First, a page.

Fri, 06 Sep 2002 21:30:33 -0700
Eric Patchem wrote:
I had recently inquired about directly coupling the motor to the axles using
a fixed gear ratio. I had asked this because my car has an automatic
transmission. I had read that an automatic transmission is less efficient
than a manual. Which would be less efficient, the automatic tranny or the
fixed gearbox (or chain)? I have a 93 ford festiva which I want to convert.
A manual tranny probably wouldn't cost that much, but I am trying to do this
conversion with as little stress as possible. I have many ideas, but I would
like to bounce those ideas off anyone who will listen.
As a start here are a couple of answers from the FAQs at evparts.com:
Can I build an EV with an automatic transmission?
An automatic transmission can be used in an EV conversion, but the
modifications required to it are likely beyond the scope of most
enthusiasts. The torque curve of an EV motor/controller combination is not
the same as the ICE it replaces, therefore the shifting points (what
speed/RPM the transmission shifts gears) will have to be changed. In older
transmissions this can be accomplished by modifying the valve body within
the transmission (the assembly that routes the fluid under pressure,
activating the bands), or in the case of more modern transmissions,
modifying the computer code that controls the electronic servos inside the
transmission. Since the benefits are rather minor, the work required
complex, and there is a decrease in overall efficiency compared to a
standard transmission, you don't see very many automatic transmission EV's.
Stick to donor chassis that came with a manual transmission from the factory
and it will save you a lot of time, trouble and money in the long run.
Mark Brueggemann 16JAN01
Good arguments for the convenience of automatics have also been posted on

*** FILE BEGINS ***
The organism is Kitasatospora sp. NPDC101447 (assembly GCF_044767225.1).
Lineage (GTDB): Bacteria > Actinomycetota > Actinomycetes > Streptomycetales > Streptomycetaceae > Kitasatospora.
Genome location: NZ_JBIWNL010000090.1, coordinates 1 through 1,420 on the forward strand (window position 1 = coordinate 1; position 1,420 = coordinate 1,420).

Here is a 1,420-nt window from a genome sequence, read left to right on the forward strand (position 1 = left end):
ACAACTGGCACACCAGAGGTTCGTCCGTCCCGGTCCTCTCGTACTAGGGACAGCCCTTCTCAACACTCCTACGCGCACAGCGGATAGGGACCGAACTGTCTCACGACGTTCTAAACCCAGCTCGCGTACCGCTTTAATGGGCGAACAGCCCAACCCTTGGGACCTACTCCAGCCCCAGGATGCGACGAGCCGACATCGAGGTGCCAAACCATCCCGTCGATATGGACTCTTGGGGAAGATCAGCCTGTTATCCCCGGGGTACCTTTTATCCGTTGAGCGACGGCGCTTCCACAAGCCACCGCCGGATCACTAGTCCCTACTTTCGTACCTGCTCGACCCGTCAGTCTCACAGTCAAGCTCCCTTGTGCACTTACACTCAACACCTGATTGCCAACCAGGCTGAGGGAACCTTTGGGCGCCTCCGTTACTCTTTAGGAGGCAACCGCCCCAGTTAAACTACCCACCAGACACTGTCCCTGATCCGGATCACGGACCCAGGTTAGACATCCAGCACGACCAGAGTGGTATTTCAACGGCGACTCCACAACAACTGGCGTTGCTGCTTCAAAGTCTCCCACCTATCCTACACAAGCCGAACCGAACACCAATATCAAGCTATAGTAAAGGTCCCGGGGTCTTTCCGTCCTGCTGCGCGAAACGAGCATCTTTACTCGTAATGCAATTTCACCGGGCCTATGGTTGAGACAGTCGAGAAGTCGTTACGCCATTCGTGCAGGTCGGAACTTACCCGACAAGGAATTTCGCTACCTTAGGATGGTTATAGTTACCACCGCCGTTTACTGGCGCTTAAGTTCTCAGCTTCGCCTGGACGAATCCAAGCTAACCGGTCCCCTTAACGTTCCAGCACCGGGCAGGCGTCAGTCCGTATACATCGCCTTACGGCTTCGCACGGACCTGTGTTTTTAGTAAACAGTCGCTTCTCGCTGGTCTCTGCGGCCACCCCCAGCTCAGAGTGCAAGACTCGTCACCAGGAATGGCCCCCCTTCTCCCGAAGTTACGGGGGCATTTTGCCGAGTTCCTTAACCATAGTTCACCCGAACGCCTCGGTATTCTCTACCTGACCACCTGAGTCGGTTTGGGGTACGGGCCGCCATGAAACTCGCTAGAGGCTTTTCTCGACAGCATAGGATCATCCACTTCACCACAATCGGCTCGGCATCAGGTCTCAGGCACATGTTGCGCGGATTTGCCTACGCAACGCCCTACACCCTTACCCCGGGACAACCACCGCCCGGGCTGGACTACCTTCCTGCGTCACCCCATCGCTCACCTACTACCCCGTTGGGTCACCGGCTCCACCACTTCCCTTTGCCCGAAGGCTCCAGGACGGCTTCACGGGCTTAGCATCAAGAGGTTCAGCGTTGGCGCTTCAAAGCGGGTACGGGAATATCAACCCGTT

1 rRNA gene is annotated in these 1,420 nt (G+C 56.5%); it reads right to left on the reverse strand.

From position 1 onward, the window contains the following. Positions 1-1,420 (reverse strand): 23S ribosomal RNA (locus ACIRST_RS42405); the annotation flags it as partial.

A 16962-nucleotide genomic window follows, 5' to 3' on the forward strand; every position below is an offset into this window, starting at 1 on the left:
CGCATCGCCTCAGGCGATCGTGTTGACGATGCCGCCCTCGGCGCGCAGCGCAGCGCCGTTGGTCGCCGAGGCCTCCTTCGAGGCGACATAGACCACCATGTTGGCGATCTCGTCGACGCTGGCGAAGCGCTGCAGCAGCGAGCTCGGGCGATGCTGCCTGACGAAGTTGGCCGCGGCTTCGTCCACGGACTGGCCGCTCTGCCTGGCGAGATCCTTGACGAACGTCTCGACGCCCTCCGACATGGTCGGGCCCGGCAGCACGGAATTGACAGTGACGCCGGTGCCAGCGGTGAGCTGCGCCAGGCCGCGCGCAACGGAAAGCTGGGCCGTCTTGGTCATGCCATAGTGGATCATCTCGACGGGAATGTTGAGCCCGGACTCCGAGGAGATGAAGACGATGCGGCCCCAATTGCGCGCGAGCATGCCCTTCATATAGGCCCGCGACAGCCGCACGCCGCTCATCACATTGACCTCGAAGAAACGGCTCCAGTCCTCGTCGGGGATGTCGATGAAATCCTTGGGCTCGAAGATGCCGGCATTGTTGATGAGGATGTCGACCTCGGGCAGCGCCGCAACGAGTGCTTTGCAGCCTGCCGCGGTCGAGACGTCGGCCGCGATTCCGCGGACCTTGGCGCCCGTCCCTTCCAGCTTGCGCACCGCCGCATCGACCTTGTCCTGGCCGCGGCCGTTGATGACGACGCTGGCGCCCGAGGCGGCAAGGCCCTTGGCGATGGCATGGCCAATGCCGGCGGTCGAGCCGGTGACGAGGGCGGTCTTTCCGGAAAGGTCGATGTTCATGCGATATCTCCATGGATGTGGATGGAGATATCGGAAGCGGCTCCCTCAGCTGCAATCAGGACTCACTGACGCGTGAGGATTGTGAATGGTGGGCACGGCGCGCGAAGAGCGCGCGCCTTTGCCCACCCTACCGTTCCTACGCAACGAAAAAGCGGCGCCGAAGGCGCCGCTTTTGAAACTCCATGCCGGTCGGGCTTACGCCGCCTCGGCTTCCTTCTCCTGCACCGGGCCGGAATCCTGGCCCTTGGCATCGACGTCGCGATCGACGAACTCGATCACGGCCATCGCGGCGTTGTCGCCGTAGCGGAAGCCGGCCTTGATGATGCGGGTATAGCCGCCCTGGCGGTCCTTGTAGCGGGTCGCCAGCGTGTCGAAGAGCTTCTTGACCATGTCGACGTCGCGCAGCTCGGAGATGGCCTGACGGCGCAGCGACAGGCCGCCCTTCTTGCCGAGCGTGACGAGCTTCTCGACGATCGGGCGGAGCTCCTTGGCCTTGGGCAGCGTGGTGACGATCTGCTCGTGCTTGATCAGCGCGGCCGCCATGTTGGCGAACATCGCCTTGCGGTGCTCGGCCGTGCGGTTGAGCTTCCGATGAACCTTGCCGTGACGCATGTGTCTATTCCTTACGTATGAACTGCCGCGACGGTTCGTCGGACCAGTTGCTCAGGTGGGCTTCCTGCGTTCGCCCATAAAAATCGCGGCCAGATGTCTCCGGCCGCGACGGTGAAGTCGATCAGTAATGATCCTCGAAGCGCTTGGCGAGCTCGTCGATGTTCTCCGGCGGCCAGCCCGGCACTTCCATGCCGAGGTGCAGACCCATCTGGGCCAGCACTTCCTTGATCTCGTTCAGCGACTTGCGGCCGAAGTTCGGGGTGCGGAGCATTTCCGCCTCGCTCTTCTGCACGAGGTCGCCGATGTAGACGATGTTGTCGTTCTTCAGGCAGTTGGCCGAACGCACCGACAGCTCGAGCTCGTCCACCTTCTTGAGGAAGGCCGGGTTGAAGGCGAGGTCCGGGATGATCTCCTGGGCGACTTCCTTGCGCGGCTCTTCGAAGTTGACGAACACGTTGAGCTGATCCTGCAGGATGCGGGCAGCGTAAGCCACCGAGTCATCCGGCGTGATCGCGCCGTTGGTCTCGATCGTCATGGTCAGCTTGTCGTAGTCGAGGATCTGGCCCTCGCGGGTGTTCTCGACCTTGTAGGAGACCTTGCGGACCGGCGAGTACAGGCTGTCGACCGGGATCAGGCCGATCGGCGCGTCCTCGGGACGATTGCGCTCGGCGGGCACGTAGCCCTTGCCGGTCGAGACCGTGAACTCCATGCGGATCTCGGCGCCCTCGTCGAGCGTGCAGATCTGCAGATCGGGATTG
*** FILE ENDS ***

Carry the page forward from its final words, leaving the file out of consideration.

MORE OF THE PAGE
the EV discussion list. An alternative to modifying valves and logic module
code is just to shift into "L2" or "L1" instead of "D". With an electric
motor, you may not even need to shift into "D" for the high gear. I would
tend to keep the torque converter, install an external fluid pump, and do
this. It would let me have more flexibility in choosing a donor vehicle.
Then again, manuals seem to be a whole lot easier to work with. As in many
other aspects of converting a vehicle, it comes down to what you want out of
the vehicle. For many, the convenience is worth the slight decrease in
efficiency. For others, premium efficiency and control is a requirement, and
this requires a manual.
There are a couple (or more) other ways it can be done....
1 - Provide pressure with an "always on" dedicated pump motor, no torque
converter, always in gear, manual valve body.
2 - This is the setup in the Maniac Mazda: (GM powerglide), no motor to run
pump, no torque converter, manual valve body. Pump and input shaft coupled
directly to propulsion motors, (2 ADC 9" coupled end to end). Spin the drive
motors, pressure builds,(quickly), clutches engage, car is propelled
forward. (this feature contributes to the _maniac_ part, it makes for great
This setup may not be optimum for long clutch and band life :^D.
Though there are probably more aftermarket drag racing upgrades for the
powerglide than most any other automatic, it has been a workhorse in drag
racing for many years.
EV FAQ at evparts.com:
More info on the Maniac Mazda:
See GIF of Maniac Mazda make front suspension breakin' wheelie on this page:
Also, I believe that one or more of our controller gurus have also used the
auto trans setup as a test bed/science experiment.